J.K. Rowling will reveal more about the American world of magic on Pottermore

The upcoming movie 'Fantastic Beasts and Where to Find Them,' based in the world of 'Harry Potter,' is set in America. Upcoming stories published on the site Pottermore will reveal more about the magical culture in the US.

Jaap Buitendjik/AP
The 'Harry Potter' film series stars Emma Watson (l.), Rupert Grint (center), and Daniel Radcliffe (r.).

Those “Harry Potter” fans wondering about wizards and witches who live in America in author J.K. Rowling’s fictional world will get some more information about them ahead of the November release of the Rowling-penned film “Fantastic Beasts and Where to Find Them." 

Several stories by Ms. Rowling, titled “The History of Magic in North America,” will reportedly debut this week on her site Pottermore. 

The upcoming movie “Fantastic,” which is based on a book by Rowling and for which Rowling wrote the screenplay, is set in America. So far, the author has only revealed a few details about her vision for the American world of wizards and witches.

These stories will presumably provide more information for fans ahead of the debut of “Fantastic.” The first piece will be released on March 8.

The last “Potter” book was published in 2007 and the final movie based on the original “Potter” book series came out in 2011. In the years since, the website Pottermore, which let users become a member of one of the four houses at the magical school Hogwarts, take part in school activities, and read new stories by Rowling about the “Potter” universe, has been one of the places fans could continue interacting with “Potter” content. 

Another place has been Rowling’s Twitter account. The author is very active on the social media site and has frequently revealed new information about the “Potter” universe and answered fans’ questions.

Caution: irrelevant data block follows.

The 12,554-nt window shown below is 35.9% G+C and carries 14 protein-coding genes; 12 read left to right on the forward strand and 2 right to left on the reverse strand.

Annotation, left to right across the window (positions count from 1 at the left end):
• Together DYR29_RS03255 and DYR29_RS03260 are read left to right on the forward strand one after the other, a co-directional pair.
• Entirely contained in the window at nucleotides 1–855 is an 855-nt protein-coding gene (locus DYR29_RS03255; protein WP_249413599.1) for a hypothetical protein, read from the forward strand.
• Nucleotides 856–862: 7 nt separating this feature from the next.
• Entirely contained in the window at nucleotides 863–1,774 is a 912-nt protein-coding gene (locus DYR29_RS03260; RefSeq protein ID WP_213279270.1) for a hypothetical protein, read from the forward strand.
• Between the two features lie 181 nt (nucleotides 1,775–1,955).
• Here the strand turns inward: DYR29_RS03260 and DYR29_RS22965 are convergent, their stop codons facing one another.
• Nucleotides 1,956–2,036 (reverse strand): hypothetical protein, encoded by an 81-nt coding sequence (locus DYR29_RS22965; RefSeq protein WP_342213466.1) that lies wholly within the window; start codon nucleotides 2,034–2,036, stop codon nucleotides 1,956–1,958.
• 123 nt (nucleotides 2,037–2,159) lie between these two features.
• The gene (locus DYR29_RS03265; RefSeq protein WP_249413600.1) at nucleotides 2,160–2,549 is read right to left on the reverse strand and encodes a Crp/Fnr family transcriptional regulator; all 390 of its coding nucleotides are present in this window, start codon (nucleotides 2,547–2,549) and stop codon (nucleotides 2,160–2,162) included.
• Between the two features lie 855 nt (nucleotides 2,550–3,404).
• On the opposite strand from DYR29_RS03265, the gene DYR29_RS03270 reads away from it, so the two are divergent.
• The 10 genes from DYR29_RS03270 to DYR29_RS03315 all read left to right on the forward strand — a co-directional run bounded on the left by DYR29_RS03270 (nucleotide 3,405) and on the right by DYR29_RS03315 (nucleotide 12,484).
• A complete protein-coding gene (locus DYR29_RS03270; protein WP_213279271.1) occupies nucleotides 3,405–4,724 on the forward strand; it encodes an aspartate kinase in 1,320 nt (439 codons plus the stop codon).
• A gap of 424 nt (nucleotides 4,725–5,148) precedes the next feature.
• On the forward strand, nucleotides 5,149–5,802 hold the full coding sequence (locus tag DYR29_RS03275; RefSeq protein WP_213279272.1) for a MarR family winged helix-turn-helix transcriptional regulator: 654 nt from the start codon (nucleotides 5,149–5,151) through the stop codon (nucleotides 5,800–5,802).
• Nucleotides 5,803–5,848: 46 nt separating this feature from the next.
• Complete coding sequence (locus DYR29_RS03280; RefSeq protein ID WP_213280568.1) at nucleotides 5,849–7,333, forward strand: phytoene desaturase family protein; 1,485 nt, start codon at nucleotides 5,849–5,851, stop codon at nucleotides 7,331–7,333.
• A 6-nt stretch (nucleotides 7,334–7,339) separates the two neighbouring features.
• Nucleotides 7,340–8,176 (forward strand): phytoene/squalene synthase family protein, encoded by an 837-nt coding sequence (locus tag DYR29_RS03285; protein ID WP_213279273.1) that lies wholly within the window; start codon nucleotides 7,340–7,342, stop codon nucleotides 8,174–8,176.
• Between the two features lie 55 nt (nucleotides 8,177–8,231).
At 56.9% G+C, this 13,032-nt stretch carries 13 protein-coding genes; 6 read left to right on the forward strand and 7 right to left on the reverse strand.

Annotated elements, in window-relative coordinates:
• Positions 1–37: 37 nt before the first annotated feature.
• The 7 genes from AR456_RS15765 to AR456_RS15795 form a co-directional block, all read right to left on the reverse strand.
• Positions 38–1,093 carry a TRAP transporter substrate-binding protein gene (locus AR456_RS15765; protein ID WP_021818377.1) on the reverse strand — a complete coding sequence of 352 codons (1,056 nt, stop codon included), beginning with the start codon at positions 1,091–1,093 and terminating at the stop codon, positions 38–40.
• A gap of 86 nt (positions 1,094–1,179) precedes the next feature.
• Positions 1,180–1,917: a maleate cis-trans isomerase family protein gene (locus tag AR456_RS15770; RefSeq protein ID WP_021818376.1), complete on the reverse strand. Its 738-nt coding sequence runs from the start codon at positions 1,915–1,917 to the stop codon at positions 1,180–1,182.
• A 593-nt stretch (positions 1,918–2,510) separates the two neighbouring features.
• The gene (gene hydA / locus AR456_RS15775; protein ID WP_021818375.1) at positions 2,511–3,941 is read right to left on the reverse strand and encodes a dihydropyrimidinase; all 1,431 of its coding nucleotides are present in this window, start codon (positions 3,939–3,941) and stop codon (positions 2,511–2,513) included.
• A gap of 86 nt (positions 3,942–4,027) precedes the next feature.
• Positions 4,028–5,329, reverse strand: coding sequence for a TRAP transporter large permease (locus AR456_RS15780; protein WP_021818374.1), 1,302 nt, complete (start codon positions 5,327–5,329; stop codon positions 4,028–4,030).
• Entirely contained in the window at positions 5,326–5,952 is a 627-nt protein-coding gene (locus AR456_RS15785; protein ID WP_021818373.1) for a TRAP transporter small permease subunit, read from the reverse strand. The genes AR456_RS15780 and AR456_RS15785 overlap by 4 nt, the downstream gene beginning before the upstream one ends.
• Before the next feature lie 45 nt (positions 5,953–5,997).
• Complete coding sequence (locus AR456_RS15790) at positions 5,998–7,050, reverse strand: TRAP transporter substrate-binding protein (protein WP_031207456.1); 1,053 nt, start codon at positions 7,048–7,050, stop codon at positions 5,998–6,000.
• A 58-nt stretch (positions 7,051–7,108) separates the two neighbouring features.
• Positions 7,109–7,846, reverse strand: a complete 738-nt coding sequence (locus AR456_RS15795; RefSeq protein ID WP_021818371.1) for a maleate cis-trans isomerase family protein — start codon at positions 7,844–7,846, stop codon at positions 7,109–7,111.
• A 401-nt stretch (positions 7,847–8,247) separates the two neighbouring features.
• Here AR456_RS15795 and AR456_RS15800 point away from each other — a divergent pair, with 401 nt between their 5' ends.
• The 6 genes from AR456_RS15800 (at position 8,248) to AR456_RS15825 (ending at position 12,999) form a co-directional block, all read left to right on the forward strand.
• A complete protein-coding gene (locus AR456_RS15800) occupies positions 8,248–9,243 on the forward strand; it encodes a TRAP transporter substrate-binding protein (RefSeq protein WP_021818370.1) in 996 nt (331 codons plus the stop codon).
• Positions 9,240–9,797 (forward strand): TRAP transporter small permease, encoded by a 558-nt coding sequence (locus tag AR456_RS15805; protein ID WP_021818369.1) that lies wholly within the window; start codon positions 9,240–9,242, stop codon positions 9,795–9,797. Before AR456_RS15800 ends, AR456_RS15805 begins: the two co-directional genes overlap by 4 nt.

The media has noted that these platforms have kept fans engaged with Rowling’s fictional universe despite the lack of a new book or movie. 

“J.K. Rowling keeps winning at Twitter,” Washington Post writer Soraya Nadia McDonald wrote. “… Rowling also uses Twitter to fill in blank spots and unanswered questions from her best-selling series … It’s an incredibly savvy way of keeping her work current and a part of modern conversation.” 

Meanwhile, when Rowling posted new information about protagonist Harry’s family on the site Pottermore last fall, Telegraph writer Christopher Hooton wrote, “J.K. Rowling certainly knows how to keep the ‘Harry Potter’ fan base sated.”

You've read  of  free articles. Subscribe to continue.

Dear Reader,

About a year ago, I happened upon this statement about the Monitor in the Harvard Business Review – under the charming heading of “do things that don’t interest you”:

“Many things that end up” being meaningful, writes social scientist Joseph Grenny, “have come from conference workshops, articles, or online videos that began as a chore and ended with an insight. My work in Kenya, for example, was heavily influenced by a Christian Science Monitor article I had forced myself to read 10 years earlier. Sometimes, we call things ‘boring’ simply because they lie outside the box we are currently in.”

If you were to come up with a punchline to a joke about the Monitor, that would probably be it. We’re seen as being global, fair, insightful, and perhaps a bit too earnest. We’re the bran muffin of journalism.

But you know what? We change lives. And I’m going to argue that we change lives precisely because we force open that too-small box that most human beings think they live in.

The Monitor is a peculiar little publication that’s hard for the world to figure out. We’re run by a church, but we’re not only for church members and we’re not about converting people. We’re known as being fair even as the world becomes as polarized as at any time since the newspaper’s founding in 1908.

We have a mission beyond circulation, we want to bridge divides. We’re about kicking down the door of thought everywhere and saying, “You are bigger and more capable than you realize. And we can prove it.”

If you’re looking for bran muffin journalism, you can subscribe to the Monitor for $15. You’ll get the Monitor Weekly magazine, the Monitor Daily email, and unlimited access to CSMonitor.com.